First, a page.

Here’s the short version: making your password hashes expensive to compute is great for production environments, but not so much for your tests.
And now the longer version.
Inspired by some recent blog posts, I decided to run perftools.rb against my spec suite to diagnose some slowness.
Low and behold, something really strange appeared at the top of the output:
Finished in 109.78 seconds Total: 12182 samples 3542 29.1% 29.1% 3542 29.1% BCrypt::Engine.__bc_crypt 2262 18.6% 47.6% 2262 18.6% garbage_collector 1590 13.1% 60.7% 2488 20.4% Kernel#require
Hm… 29.1% of CPU time spent inside
BCrypt? Wondering where that might be
coming from, I started digging around and found this:
Devise.setup do |config| config.stretches = 10 config.encryptor = :bcrypt end
Ah! According to the documentation for
bcrypt-ruby a cost factor of 10
stretches into cost factor when using bcrypt) is quite slow.
Well, intentionally slow: “If an attacker was using Ruby to check each
password, they could check ~140,000 passwords a second with MD5 but only ~450
passwords a second with bcrypt().”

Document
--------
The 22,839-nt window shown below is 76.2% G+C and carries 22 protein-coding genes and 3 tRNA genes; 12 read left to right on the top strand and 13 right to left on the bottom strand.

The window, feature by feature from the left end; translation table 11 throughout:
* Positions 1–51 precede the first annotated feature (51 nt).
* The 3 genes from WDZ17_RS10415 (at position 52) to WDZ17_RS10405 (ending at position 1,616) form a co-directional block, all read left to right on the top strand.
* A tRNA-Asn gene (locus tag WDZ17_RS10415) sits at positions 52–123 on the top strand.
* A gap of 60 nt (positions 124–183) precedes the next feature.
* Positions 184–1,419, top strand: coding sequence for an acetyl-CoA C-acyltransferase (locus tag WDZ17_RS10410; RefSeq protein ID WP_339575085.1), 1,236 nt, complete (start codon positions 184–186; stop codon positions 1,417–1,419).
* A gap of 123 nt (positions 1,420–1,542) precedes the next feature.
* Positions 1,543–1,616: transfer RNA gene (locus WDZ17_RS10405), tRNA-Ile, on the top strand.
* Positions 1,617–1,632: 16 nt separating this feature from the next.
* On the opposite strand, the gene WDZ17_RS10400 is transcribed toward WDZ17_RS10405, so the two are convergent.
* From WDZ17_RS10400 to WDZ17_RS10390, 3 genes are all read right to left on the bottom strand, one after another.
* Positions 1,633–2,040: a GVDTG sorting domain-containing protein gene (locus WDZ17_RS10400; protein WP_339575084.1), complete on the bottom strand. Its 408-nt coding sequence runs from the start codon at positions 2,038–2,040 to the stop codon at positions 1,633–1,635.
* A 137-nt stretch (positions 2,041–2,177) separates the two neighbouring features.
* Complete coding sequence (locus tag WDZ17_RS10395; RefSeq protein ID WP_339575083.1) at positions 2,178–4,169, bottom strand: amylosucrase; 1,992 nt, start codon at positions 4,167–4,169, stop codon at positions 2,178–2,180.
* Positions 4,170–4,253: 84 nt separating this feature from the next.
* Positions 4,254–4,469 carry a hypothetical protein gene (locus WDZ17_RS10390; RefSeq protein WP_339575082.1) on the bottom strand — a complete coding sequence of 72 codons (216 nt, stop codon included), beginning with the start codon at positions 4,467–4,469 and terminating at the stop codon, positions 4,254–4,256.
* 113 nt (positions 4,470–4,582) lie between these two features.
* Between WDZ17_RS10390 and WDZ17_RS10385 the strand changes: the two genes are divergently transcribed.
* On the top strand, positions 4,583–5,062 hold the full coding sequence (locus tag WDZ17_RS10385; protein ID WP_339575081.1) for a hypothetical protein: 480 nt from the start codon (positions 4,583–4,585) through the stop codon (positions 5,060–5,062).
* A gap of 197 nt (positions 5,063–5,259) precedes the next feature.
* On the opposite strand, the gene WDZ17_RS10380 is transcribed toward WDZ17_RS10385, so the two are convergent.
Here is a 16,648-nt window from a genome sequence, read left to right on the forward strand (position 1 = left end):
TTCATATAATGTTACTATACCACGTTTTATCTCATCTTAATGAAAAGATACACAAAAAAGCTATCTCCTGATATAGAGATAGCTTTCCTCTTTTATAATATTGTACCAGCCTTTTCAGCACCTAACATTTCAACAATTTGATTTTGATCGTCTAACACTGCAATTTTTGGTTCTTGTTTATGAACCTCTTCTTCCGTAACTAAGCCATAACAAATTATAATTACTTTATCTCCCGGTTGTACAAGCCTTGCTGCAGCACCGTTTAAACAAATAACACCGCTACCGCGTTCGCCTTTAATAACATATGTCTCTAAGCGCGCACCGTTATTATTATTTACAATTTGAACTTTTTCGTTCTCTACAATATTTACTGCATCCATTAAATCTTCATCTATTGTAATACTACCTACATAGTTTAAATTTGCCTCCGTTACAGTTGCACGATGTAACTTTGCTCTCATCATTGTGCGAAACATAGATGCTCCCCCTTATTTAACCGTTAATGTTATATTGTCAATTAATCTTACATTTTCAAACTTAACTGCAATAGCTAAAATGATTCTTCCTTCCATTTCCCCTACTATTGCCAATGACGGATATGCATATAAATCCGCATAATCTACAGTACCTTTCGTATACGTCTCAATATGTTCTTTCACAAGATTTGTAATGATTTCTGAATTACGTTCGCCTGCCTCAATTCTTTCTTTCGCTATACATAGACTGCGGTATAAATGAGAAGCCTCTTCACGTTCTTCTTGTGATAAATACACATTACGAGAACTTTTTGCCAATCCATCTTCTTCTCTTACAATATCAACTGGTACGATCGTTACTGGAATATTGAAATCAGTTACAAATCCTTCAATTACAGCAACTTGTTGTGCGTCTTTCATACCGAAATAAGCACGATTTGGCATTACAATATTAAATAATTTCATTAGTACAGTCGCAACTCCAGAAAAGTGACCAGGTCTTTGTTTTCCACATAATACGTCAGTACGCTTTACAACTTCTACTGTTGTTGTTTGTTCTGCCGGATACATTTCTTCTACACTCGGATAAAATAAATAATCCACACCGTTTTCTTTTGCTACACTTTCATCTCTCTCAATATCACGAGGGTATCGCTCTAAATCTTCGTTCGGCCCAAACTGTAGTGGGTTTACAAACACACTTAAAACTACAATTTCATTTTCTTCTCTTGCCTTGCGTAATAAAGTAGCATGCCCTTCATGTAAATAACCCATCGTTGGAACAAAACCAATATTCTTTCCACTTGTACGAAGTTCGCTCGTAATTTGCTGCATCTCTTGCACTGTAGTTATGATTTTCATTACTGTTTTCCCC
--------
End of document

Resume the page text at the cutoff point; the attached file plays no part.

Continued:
Unfortunately, our test suite is the attacker now: most factories depend on a user, and each new user we create has to generate one of these expensive hashes.
So — what would happen if we replace the bcrypt encryptor with our own encryptor class:
# spec/support/devise.rb module Devise module Encryptors class Plain < Base class << self def digest(password, *args) password end def salt(*args) "" end end end end end Devise.encryptor = :plain
And with that in place, let’s try running out suite again:
Finished in 65.72 seconds Total: 8428 samples 2202 26.1% 26.1% 2202 26.1% garbage_collector 1484 17.6% 43.7% 2329 27.6% Kernel#require 684 8.1% 51.9% 684 8.1% IO#write
Success! We managed to save 44 seconds by not encrypting user passwords in
the test environment! Next step? Digging into all that time in